I was told while attempting, and failing, to grow up, that if I wanted to be a writer, I had to "experience life," which meant be exposed to a variety of different jobs for background material. I believe this is a valid point, at least from my own experience.
Here's a (partial) compilation of different kinds of work I have performed over the centuries: morning paperboy, corn detasseler, stockboy in California liquor store, shipping department in women's dress factory, rotocast operator in auto parts factory (made arm rests, head rests), Chaplain's Assistant in USAF (Republic of Philippines and Hanscom Field, Massachusetts), bar back in Officers' Club in Germany, grapefruit harvester on Kibbutz Y'fat near Nazareth, Israel, insurance sales (I hated sales), Teaching-Parent in community-based therapeutic group homes in North Carolina, consultant/trainer/evaluator for such group homes, English professor, and professional writer. I have also milked Bulldogs, but that's another story.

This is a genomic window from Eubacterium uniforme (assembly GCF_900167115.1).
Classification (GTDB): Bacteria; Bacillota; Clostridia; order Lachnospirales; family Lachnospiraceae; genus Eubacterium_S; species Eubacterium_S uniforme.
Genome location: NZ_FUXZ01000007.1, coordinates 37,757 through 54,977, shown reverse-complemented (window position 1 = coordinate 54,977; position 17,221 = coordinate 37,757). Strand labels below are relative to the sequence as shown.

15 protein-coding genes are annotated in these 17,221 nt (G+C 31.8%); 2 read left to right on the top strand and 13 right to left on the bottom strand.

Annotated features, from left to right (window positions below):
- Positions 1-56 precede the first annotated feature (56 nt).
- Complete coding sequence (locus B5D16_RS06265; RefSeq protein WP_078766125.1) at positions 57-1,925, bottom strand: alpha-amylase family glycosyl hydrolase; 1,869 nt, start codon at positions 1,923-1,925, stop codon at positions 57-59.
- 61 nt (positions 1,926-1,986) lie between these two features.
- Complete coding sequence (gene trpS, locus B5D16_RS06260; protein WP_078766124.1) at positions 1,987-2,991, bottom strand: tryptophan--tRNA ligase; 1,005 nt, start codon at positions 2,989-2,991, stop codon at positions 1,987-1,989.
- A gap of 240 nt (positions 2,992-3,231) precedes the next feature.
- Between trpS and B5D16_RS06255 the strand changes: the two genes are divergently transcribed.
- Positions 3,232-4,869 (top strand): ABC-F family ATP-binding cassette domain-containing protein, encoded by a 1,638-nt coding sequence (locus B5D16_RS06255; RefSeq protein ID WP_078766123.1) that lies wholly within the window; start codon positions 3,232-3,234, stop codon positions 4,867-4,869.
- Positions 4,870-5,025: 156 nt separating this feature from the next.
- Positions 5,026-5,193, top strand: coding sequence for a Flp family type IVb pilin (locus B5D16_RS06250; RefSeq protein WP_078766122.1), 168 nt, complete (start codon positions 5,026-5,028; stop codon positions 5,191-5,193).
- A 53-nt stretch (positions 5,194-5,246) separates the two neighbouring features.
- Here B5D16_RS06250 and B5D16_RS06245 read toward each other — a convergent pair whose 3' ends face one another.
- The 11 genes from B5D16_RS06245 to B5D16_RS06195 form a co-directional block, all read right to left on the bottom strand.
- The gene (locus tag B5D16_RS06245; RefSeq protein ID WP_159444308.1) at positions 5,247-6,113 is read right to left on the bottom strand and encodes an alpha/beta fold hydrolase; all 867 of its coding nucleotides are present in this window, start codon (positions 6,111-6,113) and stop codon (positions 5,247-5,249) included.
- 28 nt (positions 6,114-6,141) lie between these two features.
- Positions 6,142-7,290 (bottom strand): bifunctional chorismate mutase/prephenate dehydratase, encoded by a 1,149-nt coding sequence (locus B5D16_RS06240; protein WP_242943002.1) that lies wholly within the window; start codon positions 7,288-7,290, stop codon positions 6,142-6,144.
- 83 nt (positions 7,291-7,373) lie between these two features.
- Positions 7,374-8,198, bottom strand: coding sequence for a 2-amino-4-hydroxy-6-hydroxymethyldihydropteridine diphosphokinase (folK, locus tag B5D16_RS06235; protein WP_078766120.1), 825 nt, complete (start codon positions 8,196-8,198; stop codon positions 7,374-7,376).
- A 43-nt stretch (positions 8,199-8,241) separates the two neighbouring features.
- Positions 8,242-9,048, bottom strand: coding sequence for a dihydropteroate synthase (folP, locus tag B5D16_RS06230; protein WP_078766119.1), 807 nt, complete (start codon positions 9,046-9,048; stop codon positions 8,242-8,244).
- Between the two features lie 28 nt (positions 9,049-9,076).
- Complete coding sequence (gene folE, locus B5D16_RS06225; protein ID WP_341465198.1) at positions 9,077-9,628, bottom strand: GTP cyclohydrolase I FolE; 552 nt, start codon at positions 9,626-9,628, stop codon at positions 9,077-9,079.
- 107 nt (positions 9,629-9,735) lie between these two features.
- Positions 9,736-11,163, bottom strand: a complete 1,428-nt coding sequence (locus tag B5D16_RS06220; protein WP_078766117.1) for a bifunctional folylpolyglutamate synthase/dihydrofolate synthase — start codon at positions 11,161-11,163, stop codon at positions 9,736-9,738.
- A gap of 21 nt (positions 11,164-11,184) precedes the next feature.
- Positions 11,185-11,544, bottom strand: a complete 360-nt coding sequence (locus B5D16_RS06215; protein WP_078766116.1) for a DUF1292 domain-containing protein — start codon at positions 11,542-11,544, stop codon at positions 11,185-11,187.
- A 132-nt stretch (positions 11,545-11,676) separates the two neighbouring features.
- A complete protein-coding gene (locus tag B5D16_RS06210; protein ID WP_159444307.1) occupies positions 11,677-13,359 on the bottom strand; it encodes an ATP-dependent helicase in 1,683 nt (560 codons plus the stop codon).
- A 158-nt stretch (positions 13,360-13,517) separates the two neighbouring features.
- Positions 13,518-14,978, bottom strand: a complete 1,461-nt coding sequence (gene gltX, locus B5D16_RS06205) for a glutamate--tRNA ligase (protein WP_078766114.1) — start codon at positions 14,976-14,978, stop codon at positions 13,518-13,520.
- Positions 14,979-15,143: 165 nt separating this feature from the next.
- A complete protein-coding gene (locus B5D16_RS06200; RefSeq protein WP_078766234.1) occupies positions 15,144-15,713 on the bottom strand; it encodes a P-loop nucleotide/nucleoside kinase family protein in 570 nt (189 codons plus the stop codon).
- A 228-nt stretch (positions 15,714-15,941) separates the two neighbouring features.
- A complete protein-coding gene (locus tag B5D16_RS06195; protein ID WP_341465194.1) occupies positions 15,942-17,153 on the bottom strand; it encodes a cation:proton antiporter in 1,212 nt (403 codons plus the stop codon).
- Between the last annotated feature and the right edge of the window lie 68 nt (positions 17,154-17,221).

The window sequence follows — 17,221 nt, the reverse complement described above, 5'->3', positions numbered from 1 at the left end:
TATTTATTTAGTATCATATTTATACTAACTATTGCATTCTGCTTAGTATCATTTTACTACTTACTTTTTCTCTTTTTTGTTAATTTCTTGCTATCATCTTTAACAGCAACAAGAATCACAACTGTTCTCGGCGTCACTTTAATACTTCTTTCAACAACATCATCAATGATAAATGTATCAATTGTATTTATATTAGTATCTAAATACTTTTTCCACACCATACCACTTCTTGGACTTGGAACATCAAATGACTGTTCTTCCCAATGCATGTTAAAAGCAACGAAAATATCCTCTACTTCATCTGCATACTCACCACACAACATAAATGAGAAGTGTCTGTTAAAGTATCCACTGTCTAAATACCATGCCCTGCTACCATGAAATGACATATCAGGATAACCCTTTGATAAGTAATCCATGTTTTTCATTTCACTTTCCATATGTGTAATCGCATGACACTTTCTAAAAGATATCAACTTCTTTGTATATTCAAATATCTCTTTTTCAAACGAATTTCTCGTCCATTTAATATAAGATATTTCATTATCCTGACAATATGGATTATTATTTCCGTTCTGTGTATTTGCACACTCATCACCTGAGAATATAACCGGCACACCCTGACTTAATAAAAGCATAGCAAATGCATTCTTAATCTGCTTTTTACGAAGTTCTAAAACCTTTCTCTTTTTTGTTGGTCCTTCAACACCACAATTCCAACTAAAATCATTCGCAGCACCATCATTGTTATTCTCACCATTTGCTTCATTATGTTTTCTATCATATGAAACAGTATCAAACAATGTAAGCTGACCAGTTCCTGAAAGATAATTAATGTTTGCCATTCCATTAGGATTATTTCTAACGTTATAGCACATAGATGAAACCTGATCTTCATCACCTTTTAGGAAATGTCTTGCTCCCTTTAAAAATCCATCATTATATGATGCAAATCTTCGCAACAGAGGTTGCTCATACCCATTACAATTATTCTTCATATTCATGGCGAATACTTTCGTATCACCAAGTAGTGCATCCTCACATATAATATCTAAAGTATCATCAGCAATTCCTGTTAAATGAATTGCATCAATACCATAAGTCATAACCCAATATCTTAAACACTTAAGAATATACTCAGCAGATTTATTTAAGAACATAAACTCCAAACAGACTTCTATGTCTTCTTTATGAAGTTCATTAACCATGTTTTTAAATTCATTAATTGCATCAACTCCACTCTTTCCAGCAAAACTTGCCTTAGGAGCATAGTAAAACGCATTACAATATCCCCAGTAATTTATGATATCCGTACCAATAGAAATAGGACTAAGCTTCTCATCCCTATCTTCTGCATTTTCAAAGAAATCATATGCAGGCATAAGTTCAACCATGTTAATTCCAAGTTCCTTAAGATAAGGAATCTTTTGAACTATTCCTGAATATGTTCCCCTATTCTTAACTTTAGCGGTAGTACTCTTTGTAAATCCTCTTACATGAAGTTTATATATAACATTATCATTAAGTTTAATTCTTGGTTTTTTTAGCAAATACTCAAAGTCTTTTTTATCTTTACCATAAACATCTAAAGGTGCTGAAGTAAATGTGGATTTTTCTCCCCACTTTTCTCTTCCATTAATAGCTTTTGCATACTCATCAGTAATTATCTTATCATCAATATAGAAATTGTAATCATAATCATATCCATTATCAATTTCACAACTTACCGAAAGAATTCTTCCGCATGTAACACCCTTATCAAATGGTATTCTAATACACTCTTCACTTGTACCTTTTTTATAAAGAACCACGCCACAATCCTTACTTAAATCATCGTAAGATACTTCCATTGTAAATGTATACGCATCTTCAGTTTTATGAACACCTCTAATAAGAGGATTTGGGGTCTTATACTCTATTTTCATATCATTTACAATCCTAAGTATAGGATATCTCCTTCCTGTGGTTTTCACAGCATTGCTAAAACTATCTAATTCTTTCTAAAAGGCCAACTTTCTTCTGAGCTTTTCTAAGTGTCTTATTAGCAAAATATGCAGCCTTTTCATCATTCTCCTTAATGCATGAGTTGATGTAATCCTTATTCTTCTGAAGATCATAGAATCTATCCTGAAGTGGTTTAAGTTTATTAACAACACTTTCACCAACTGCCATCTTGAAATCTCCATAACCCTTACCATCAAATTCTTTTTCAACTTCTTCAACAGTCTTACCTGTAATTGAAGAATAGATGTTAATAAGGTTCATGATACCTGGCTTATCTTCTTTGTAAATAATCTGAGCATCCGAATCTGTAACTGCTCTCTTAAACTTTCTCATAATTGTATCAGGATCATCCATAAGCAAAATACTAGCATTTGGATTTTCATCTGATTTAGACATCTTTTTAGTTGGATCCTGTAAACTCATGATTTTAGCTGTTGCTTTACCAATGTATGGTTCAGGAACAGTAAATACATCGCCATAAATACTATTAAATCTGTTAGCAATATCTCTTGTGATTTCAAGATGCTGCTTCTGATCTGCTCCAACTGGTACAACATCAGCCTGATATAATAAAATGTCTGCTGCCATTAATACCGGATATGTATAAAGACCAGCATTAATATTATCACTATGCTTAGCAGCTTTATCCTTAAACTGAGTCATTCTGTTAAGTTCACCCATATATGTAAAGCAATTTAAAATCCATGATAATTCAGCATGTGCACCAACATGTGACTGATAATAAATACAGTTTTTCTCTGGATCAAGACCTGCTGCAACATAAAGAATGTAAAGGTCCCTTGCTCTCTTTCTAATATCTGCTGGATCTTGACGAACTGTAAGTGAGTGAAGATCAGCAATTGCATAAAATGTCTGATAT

Did all those jobs help me become a better writer? Yes, I think they did. Wide exposure to different people, cultures, and countries is a great education. So, yes, I do recommend a variety of experiences for writers. I do NOT recommend milking Bulldogs, however.